Articles, Opinions & Views: Running towards a better life - By Commander (Rtd) S THAYAPARAN Royal Malaysian Navy
Death or Glory
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No Atheists
In A Foxhole
“When you're left wounded on

Afganistan's plains and

the women come out to cut up what remains,

Just roll to your rifle

and blow out your brains,

And go to your God like a soldier”

“We are not retreating. We are advancing in another direction.”

“It is fatal to enter any war without the will to win it.”

“Old soldiers never die; they just fade away.

“The soldier, above all other people, prays for peace,

for he must suffer and be the deepest wounds and scars of war.”

“May God have mercy upon my enemies, because I won't .”
“The object of war is not to die for your country but to make the other bastard die for his.

“Nobody ever defended anything successfully, there is only attack and attack and attack some more.

“Fixed fortifications are a monument to the stupidity of man."
“It is foolish and wrong to mourn the men who died.
Rather we should thank God that such men lived.

The Soldier stood and faced God

Which must always come to pass

He hoped his shoes were shining

Just as bright as his brass

"Step forward you Soldier,

How shall I deal with you?

Have you always turned the other cheek?

To My Church have you been true?"

"No, Lord, I guess I ain't

Because those of us who carry guns

Can't always be a saint."

I've had to work on Sundays

And at times my talk was tough,

And sometimes I've been violent,

Because the world is awfully rough.

But, I never took a penny

That wasn't mine to keep.

Though I worked a lot of overtime

When the bills got just too steep,

The Soldier squared his shoulders and said

And I never passed a cry for help

Though at times I shook with fear,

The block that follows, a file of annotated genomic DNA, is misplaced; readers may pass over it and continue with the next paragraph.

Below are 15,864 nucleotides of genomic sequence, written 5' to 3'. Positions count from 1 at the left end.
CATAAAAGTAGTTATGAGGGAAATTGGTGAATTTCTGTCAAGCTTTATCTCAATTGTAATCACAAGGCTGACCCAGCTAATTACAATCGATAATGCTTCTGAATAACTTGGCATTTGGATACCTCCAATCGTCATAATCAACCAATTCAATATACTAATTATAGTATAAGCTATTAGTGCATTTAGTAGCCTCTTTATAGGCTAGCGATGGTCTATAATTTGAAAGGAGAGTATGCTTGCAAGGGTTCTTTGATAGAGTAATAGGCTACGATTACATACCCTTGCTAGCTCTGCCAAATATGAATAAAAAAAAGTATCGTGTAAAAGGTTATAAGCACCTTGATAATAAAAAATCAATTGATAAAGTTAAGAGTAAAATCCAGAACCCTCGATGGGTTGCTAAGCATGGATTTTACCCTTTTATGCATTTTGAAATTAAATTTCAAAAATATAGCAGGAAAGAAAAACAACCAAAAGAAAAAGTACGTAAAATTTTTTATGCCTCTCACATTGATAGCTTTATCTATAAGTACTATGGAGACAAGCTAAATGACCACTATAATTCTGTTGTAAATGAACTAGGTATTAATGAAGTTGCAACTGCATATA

And sometimes, God forgive me,

I've wept unmanly tears.

I know I don't deserve a place

Among the people here.

They never wanted me around

Except to calm their fears.

If you've a place for me here,

Lord, It needn't be so grand,

I never expected or had too much,

But if you don't, I'll understand."

There was silence all around the throne

Where the saints had often trod

As the Soldier waited quietly,

For the judgment of his God.

"Step forward now, you Soldier,

You've borne your burden well.

Walk peacefully on Heaven's streets,

You've done your time in Hell."

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Running towards a better life - By Commander (Rtd) S THAYAPARAN Royal Malaysian Navy
Saturday, November 04, 2017
Malaysiakini : “Kami akan berbincang mengenai apa yang terbaik demi masa depan dan kariernya. Buat masa ini, saya minta dia fokus untuk menduduki Sijil Pelajaran Malaysia (SPM) terlebih dahulu.” - Nurul Hudah Jamil, coach of para sprinter S Thavanesvaran
COMMENT | ‘House of the rising son: Thavanesvaran's home run’ is a wonderfully titled piece about how para sprinter S Thavanesvaran intends to leverage his success in sports to improve his life. It is also one of the feel-good stories of the year. A story that illustrates (although probably not intentionally) how Malaysians live, work and play together beyond the highly partisan politics that dominate the news cycles.
Anyone who reads my pieces knows that I am not prone to sentimentality. The story of Thavanesvaran who emerged as the best athlete in the recently concluded Asean Para Games - winning three gold and one silver - however, reminded me of a few axioms that I thought I would share departing from my usual forays into the swamp of Malaysian politics. In no particular order, here are five takeaways that I think important.
1. Bad luck means you strive harder
"I was unlucky, as when I was born, the Dr pulled my left leg too hard and this damaged nerves below my calf. I could not walk or run until I was in Standard One," said Thavanesvaran. The story could have ended there. Instead, it becomes a story where luck is irrelevant. What is important is the will to succeed. The drive that comes with adversity. If this sounds like a cliche, fair enough, but we are really talking about good old-fashioned gumption.